University of Alabama at Birmingham Study--Four-Fold Reduction in CD34+ Cells Among COVID-19 Vaccinated: A Threat to Future Regenerative Therapies?
Scientists affiliated with Microbiology, Pathology, and School of Medicine at the University of Alabama at Birmingham led an investigation into the impact of previous SARS-CoV-2 infection, specifically asymptomatic or undocumented infection as well as COVID-19 vaccination on CD34+ hematopoietic stem cell progenitor cells (HSPCs) in Umbilical Cord Blood (UBC). They utilized 111 UCB donor samples from the University of Alabama at Birmingham that met study eligibility criteria and thus subjected to a series of tests. The study authors, led by corresponding author Masakazu Kamata, report observing “striking changes” in the CD34+ cell fraction. Finding that the “total numbers of CD34+ cells drastically reduced 4-fold in the vaccinated donor group,” the study authors report a correlate with the “induction of apoptosis in CD34+ cells, likely mediated by IFN-y-related pathways as determined by total transcriptome assay.” Moreover, two different hematopoiesis tests demonstrated skewed hematopoietic abilities of the subject CD34+ cells including A) an in vitro colony formation unit (CFU) and B) mouse humanization assays evidenced by high T cell/B cell ratios plus higher erythrocyte & lower granulocyte-macrophage colony formations. The authors of this yet to be peer reviewed study suggest that “both previous SARS-CoV-2 infection and/or vaccination impair CD34+ HSPCs quantitatively and qualitatively by stress-induced hematopoiesis, which is the production of blood cells and platelets. These findings, according to the study authors, raises “a great concern in the collection as well as the utilization of UCB as a source of CD34+ HSPCs used in/for future therapies, treatments and research.”
What are HSPCs and why is this study important?
As the study authors point out at the onset, umbilical cord blood or “UCB” represents an “irreplaceable source of hematopoietic stem cell progenitor cells (HSPCs). A rare population of precursor cells, HSPCs possess the capacity for self-renewal and multilineage differentiation. In the bone marrow, HSPCs warrant blood cell homeostasis.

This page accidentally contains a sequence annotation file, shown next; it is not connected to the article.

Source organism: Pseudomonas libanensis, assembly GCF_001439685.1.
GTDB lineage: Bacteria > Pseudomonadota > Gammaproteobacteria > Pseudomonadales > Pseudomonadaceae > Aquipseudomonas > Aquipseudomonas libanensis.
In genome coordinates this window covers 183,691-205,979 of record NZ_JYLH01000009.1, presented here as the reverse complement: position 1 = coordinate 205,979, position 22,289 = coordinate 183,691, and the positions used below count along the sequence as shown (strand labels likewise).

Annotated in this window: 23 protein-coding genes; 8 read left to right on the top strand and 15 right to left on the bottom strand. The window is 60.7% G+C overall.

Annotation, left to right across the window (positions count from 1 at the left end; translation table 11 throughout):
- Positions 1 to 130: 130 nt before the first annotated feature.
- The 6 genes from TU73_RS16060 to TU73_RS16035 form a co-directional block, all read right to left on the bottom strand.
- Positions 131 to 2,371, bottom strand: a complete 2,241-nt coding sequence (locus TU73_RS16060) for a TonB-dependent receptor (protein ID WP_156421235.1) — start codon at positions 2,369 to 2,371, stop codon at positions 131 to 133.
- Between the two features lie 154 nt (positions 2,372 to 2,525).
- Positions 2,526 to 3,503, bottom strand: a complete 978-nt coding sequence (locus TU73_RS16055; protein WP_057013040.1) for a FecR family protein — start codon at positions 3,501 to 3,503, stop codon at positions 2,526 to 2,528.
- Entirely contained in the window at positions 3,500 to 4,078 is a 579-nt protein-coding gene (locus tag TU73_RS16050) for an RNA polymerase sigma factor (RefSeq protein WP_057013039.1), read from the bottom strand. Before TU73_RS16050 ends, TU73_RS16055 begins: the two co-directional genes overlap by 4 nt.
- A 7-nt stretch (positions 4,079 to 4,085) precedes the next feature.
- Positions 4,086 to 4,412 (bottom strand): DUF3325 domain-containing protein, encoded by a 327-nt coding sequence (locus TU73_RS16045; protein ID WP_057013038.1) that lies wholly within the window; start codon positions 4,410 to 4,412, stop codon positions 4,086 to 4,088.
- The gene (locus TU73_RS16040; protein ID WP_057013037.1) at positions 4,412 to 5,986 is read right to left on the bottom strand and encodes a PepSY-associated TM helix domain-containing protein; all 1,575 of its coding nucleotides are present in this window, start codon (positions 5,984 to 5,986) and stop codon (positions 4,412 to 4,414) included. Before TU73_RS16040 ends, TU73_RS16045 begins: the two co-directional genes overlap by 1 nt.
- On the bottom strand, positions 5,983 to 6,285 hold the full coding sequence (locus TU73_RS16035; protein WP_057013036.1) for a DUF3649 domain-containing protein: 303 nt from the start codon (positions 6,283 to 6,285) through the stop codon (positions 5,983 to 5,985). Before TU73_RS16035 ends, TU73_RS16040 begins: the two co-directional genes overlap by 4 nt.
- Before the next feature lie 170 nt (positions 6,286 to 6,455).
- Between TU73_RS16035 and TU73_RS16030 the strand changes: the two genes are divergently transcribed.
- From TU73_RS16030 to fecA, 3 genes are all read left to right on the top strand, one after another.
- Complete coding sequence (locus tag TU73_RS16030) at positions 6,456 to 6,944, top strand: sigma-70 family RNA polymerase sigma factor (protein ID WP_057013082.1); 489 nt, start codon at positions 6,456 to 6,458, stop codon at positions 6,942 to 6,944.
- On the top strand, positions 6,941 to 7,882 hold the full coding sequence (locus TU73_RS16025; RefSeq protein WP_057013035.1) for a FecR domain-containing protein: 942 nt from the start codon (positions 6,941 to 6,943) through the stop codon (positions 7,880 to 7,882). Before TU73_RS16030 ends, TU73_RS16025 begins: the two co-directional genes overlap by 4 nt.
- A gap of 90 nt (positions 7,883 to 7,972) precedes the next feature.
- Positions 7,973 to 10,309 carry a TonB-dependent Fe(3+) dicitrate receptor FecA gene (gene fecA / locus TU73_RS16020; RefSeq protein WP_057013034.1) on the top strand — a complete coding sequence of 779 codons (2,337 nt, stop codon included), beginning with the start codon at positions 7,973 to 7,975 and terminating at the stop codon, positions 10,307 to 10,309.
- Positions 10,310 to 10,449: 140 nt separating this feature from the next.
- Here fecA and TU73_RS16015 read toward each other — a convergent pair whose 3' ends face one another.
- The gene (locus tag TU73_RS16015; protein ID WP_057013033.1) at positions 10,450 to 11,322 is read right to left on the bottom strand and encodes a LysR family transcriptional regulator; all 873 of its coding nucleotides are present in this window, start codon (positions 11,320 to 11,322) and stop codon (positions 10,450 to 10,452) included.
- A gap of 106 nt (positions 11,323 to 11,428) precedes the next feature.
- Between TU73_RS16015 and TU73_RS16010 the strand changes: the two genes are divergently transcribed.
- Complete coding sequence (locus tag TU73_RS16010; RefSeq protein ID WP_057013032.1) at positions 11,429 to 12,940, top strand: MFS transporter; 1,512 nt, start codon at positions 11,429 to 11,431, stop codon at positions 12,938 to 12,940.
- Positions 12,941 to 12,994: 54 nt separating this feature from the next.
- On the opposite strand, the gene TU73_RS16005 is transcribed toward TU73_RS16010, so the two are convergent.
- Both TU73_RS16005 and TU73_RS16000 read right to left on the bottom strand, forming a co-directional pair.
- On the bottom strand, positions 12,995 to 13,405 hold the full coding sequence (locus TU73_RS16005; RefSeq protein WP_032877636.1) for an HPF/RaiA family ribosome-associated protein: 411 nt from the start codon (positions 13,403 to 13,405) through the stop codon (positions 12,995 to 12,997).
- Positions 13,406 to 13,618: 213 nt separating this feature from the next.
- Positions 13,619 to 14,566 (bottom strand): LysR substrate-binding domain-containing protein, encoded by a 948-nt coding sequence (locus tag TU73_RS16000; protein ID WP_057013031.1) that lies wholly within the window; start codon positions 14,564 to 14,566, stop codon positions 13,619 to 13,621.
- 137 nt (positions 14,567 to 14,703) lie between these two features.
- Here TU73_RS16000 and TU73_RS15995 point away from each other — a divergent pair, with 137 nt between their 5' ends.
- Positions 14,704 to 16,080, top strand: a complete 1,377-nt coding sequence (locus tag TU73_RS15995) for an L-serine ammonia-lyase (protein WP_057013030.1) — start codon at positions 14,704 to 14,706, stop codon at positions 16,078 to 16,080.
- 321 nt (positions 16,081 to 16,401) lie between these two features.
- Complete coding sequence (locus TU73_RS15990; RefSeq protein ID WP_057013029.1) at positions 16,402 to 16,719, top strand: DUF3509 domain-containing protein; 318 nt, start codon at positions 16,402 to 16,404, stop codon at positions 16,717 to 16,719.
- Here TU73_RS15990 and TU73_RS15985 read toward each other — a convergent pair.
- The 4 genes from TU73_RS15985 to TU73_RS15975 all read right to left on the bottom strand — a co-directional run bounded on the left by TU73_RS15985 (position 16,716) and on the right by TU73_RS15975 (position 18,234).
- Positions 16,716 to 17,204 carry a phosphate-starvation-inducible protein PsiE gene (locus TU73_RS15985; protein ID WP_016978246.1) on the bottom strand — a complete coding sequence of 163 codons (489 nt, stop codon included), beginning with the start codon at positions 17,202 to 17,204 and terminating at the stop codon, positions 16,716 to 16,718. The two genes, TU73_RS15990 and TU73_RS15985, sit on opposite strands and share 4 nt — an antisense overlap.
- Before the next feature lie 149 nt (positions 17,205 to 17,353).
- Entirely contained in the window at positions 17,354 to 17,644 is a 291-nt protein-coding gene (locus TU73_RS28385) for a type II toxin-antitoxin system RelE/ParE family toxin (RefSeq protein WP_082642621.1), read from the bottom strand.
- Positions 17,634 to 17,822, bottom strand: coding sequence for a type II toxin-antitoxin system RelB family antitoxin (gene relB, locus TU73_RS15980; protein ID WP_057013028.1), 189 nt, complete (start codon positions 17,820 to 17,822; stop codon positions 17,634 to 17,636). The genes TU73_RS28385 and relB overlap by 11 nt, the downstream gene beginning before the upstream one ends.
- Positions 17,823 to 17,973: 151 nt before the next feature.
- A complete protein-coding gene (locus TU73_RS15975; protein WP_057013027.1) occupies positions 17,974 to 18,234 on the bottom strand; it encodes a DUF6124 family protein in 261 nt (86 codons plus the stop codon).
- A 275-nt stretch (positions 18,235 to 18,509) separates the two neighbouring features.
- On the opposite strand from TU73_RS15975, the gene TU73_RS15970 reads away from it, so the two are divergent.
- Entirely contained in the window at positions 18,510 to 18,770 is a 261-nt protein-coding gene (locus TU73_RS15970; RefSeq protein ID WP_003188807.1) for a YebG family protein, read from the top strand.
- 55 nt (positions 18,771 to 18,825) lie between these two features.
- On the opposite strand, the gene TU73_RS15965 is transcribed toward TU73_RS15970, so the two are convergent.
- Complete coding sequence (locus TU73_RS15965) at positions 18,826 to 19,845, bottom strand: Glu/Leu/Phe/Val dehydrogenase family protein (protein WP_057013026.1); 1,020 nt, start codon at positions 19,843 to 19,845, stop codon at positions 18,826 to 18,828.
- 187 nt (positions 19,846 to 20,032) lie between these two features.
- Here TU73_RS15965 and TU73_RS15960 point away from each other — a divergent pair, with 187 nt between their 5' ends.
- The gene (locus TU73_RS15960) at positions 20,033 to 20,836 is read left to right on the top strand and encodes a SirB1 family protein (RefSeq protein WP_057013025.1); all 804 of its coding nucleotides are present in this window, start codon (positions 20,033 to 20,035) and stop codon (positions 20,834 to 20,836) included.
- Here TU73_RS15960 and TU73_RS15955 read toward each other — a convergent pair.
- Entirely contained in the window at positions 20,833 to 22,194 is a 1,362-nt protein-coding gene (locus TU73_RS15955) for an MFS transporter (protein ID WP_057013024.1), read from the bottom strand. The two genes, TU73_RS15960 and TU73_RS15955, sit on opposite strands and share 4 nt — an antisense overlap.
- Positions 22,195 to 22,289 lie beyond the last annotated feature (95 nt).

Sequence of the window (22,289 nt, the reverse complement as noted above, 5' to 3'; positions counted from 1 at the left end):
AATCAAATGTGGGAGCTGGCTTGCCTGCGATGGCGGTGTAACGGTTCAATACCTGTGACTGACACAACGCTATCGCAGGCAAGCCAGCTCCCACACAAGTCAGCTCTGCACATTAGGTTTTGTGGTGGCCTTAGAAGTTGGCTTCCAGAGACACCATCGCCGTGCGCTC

UCB blood originates from the neonate… and differs from that of adult peripheral blood, in which UCB contains higher numbers of monocytes and nucleated red blood cells (RBCs), and lower numbers of matured RBCs and T cells, especially CD8+ T cells.
The authors point out, “Lymphocytes in UCB produce fewer absolute levels of cytokines and have higher abundance of anti-inflammatory cytokines than adult peripheral blood sources.” Importantly, “UCB is highly enriched with multipotent hematopoietic stem progenitor cells (HSPCs) as identified by the surface expression ofCD34 molecules, which are essential for the maintenance of the bone marrow and blood systems.”
Present in blood and bone marrow, these cells are capable of forming mature blood cells---like the red blood cells that carry oxygen---platelets (cells that stop bleeding) and white blood cells (cells that fight infections).
HSPCs represent a fundamentally important contributor to the regenerative therapy revolution. Although they have been employed for over five decades now in hematological transplantations, they are typically isolated from mobilized peripheral blood or umbilical cord blood. As reported by scientists at the Stem Cell Institute at James Graham Brown Cancer Center, University of Louisville, “The successful clinical application of HSPCs is widely understood to have helped establish the rationale for the development of stem cell therapies and regenerative medicine.”
The team reported that “HSPCs have been widely used for various therapeutic and research purposes, such as bone marrow transplants, and the treatment of severe cases of COVID-19.” Whereas the fate and functionality of CD34+ HSPCs are severely affected by the host’s health status, such as infection by a pathogen, and can cause stress-induced hematopoiesis in these HSPCs.”
Kamata and team report that presently, “the effects of SARS-CoV-2 infection and COVID-19 vaccination on UCB phenotype, specifically the HSPCs therein, are currently unknown.”
In this study the Birmingham Alabama-led team tested the effects of both SARS-CoV-2 infection as well as COVID-19 vaccination on mother and the fate and functionalities of HSPCs in the UCB.
Finding that “the numbers of frequencies of HSPCs in the UCB decreased significantly in donors with previous SARS-CoV-2 infection and more so with COVID-19 vaccination,” this occurred through the “induction of apoptosis” or the death of cells which occurs as a normal and controlled part of an organism’s growth or development. This observation, suggests the researchers, likely is “mediated by IFN-y-dependent pathways.”
Designing two independent hematopoiesis (formation of new blood cells) assays including 1) a colony forming unit assay and 2) a mouse humanization assay, the study authors report the outcomes of the study…”revealed skewed hematopoiesis of HSPCs obtained from donors delivered from mothers with SARS-CoV2 infection history. These results indicate that SARS-CoV-2 infection and COVID-19 vaccination impair the functionalities and survivability of HSPCs in the UCB, which would raise unprecedented concerns on the future of HSPC-based therapies.”
The cord blood samples for this study were made possible by doctors, midwives, nurses, and coordinators participating in the collection of cord blood samples at University of Alabama at Birmingham’s department of obstetrics & gynecology.
COVID-19 vaccines along with SARS-CoV-2, according to the study authors, significantly reduce CD34+ cell frequencies, thus lowering overall CD34+ cell numbers likely because of the induction of apoptosis or cell death.